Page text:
Innovative models for medical research are strongly required nowadays. Convincing evidence supports dog as the most suitable spontaneous model for several human genetic diseases. Decades of studies on dog genome allowed the identification of hundreds of mutations causing genetic disorders, many of which are proposed as counterparts responsible for human diseases. Traditionally, the murine model is the most extensively used in human translational research. However, this species shows large physiological differences from humans, and it is kept under a controlled artificial environment. Conversely, canine genetic disorders often show pathophysiological and clinical features highly resembling the human counterpart. In addition, dogs share the same environment with humans; therefore, they are naturally exposed to many risk factors. Thus, different branches of translational medicine aim to study spontaneously occurring diseases in dogs to provide a more reliable model for human disorders. This review offers a comprehensive overview of the knowledge and resources available today for all the researchers involved in the field of dog-human translational medicine. Some of the main successful examples from dog-human translational genomics are reported, such as the canine association studies which helped to identify the causal mutation in the human counterpart. We also illustrated the ongoing projects aiming to create public canine big datasets. Finally, specific online databases are discussed along with several information resources that can speed up clinical translational research.

Dog-human translational genomics: state of the art and genomic resources

Pallotti, Stefano
Primo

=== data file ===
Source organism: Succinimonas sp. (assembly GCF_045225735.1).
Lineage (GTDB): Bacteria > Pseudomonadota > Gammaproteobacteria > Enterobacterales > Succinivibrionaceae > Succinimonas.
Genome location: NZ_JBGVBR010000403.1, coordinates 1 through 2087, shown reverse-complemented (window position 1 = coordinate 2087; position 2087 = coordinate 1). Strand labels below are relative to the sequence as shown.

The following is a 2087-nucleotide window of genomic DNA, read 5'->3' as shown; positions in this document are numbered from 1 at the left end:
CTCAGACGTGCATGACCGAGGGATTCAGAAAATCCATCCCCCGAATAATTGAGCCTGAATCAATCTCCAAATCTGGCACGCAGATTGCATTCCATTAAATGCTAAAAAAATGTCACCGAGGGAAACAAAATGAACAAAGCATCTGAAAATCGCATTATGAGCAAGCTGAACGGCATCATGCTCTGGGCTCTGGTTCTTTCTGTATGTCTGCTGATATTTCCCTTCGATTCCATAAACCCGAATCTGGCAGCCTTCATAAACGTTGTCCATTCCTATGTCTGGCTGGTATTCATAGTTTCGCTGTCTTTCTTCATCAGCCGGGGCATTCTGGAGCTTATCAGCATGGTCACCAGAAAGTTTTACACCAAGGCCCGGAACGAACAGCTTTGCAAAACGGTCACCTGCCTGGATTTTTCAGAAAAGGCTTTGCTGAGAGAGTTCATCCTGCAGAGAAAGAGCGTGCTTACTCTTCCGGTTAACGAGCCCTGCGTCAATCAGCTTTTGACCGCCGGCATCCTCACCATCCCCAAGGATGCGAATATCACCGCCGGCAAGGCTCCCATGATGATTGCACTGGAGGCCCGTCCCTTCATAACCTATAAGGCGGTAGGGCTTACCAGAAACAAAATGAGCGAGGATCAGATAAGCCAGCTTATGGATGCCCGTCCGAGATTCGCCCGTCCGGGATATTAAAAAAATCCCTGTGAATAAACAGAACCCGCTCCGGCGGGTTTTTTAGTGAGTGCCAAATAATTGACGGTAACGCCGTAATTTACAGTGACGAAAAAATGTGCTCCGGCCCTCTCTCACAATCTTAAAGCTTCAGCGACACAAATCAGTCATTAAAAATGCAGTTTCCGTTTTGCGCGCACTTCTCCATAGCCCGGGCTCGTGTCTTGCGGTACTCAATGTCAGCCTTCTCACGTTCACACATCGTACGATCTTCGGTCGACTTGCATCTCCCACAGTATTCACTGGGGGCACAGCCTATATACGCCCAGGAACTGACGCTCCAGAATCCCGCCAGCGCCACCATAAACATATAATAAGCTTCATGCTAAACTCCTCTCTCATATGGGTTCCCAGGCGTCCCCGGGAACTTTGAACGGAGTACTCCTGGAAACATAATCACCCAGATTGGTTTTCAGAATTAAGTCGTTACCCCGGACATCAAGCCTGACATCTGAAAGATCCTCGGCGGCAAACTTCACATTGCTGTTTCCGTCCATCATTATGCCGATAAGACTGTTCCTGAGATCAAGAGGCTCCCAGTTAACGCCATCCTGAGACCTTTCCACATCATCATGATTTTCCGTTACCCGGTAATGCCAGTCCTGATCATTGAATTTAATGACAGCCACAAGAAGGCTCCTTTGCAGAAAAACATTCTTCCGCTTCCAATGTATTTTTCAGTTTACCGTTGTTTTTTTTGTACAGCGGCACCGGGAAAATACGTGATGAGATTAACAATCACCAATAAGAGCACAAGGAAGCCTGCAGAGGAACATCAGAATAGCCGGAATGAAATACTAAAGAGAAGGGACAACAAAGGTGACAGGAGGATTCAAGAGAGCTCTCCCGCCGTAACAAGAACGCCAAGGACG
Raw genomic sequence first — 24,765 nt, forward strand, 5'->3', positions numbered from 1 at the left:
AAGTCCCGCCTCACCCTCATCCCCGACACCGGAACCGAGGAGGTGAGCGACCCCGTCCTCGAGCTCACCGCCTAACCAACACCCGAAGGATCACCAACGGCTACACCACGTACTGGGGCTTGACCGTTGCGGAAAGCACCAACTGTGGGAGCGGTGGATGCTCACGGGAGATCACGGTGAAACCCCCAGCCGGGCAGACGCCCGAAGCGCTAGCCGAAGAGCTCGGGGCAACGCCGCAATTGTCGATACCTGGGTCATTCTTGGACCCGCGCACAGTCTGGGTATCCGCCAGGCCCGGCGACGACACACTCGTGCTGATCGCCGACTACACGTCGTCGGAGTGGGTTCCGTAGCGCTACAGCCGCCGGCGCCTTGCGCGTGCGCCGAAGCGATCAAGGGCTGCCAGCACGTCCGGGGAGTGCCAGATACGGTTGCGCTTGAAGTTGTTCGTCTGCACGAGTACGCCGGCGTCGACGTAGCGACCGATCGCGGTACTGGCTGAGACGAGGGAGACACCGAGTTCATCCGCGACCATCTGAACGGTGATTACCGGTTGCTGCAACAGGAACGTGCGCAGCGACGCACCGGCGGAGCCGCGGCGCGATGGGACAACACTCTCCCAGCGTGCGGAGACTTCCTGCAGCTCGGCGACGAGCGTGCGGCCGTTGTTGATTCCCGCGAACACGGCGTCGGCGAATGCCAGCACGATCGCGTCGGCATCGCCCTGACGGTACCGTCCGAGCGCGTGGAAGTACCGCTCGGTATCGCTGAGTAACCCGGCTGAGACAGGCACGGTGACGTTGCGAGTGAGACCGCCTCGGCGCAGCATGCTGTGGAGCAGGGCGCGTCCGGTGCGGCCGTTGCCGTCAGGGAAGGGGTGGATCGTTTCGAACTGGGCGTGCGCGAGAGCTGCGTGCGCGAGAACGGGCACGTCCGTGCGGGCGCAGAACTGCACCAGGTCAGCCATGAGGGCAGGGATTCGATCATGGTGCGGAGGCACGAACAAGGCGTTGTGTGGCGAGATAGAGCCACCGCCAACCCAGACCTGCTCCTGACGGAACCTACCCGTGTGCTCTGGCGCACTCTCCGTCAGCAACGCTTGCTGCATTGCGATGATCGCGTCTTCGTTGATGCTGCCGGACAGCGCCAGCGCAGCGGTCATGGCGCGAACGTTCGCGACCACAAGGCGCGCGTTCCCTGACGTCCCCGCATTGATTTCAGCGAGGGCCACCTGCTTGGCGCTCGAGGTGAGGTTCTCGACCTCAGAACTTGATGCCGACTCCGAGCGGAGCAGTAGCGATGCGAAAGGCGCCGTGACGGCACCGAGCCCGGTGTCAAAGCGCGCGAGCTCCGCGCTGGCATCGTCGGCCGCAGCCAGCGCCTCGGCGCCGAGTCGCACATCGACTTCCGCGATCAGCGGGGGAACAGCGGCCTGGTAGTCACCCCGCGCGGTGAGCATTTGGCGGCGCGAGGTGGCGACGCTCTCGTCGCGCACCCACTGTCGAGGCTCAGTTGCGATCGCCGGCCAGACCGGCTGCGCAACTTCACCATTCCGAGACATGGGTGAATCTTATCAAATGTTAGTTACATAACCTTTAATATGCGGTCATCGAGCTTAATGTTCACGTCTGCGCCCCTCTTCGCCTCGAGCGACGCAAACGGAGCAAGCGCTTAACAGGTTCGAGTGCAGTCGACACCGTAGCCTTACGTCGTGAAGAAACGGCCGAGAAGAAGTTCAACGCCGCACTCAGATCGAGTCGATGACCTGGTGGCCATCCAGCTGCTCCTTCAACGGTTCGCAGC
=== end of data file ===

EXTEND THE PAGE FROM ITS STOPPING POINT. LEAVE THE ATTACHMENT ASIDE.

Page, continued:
;
Marchegiani, Andrea;Cerquetella, Matteo
Penultimo
;
Napolioni, Valerio
Ultimo
2022-01-01

Abstract

Innovative models for medical research are strongly required nowadays. Convincing evidence supports dog as the most suitable spontaneous model for several human genetic diseases. Decades of studies on dog genome allowed the identification of hundreds of mutations causing genetic disorders, many of which are proposed as counterparts responsible for human diseases. Traditionally, the murine model is the most extensively used in human translational research. However, this species shows large physiological differences from humans, and it is kept under a controlled artificial environment. Conversely, canine genetic disorders often show pathophysiological and clinical features highly resembling the human counterpart. In addition, dogs share the same environment with humans; therefore, they are naturally exposed to many risk factors. Thus, different branches of translational medicine aim to study spontaneously occurring diseases in dogs to provide a more reliable model for human disorders. This review offers a comprehensive overview of the knowledge and resources available today for all the researchers involved in the field of dog-human translational medicine. Some of the main successful examples from dog-human translational genomics are reported, such as the canine association studies which helped to identify the causal mutation in the human counterpart. We also illustrated the ongoing projects aiming to create public canine big datasets. Finally, specific online databases are discussed along with several information resources that can speed up clinical translational research.
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Utilizza questo identificativo per citare o creare un link a questo documento: https://hdl.handle.net/11581/465832
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